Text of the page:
Dear Majority Leader Reid and Republican Leader McConnell,
Nearly half the Senate delivered a letter to you both on Tuesday urging to bring the "Agriculture Reform, Food and Jobs Act of 2012" to floor consideration "as soon as possible." Better known as the Farm Bill, and what really ought to be known as the Food Bill, this legislation is projected to cost a half-trillion dollars over five years. With the current iteration of the bill set to expire in September, this letter heralds itself as a model for action, a "bipartisan way to craft meaningful, yet fiscally responsible, policy."
But the bipartisan way is no substitute for the democratic way.
While this letter acknowledges the current ability of the Senate to consider the bill in a "fair and open manner," it is unclear that anything about this process has been so. A handful of legislators have sent members of their staff to constituent listening sessions, and many of these sessions are currently underway. Because the Senate Agriculture Committee has already released their version of the bill, it is clear that the best the public can hope for (should their opinions go heeded at these sessions) is tinkering a nearly-finished product of massive legislative inertia.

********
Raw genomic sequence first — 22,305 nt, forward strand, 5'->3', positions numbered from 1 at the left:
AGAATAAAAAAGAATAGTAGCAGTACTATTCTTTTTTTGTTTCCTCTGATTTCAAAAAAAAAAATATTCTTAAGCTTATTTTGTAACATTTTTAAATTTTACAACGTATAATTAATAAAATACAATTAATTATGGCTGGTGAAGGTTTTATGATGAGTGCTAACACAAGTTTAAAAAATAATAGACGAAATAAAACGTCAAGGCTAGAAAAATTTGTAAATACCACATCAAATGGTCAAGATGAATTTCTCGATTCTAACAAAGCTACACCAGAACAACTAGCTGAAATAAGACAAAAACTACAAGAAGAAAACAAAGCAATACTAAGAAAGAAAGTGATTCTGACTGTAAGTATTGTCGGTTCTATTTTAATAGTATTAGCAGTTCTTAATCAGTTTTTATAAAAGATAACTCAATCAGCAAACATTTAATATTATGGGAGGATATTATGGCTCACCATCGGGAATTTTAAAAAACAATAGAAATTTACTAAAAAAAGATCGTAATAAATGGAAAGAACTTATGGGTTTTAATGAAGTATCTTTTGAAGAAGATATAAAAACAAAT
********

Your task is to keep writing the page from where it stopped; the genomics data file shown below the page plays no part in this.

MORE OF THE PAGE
Furthermore, public comment is generally sought from only certain publics. While this letter sets out that the bill impacts more than just farmers and farming communities, it still spends it space meditating on the legislation's impact on agricultural jobs. Less than a third of the bill's budget directly impacts this sector. Where the lion's share of the funding (at about 70 percent) is allocated is precisely the same space where the larger public would have the most to say: Nutrition.
This is not to say farmers and what the letter calls "other stakeholders" are at odds. The outreach to one constituency says more about the political leadership than it does about constituents. Not unlike the purpose of the letter you received, limited listening sessions and strategic framing are tactics to reduce net discussion and debate, tactics of expediency rather than good governance.
Students at the Roosevelt Institute Campus Network are trying to do this the right way. We're on a mission to build a blueprint for the Food Bill from the ground-up by talking to students and young people across the country, asking them to share their values and priorities, and inviting them to work with us in workgroups with policy experts to draft a better plan for spending hundreds of billions of dollars over five years.
A legislative package so large that it will impact the food process from sowed seed to second serving deserves better than both sides of the aisle.
Speaking youth to power,
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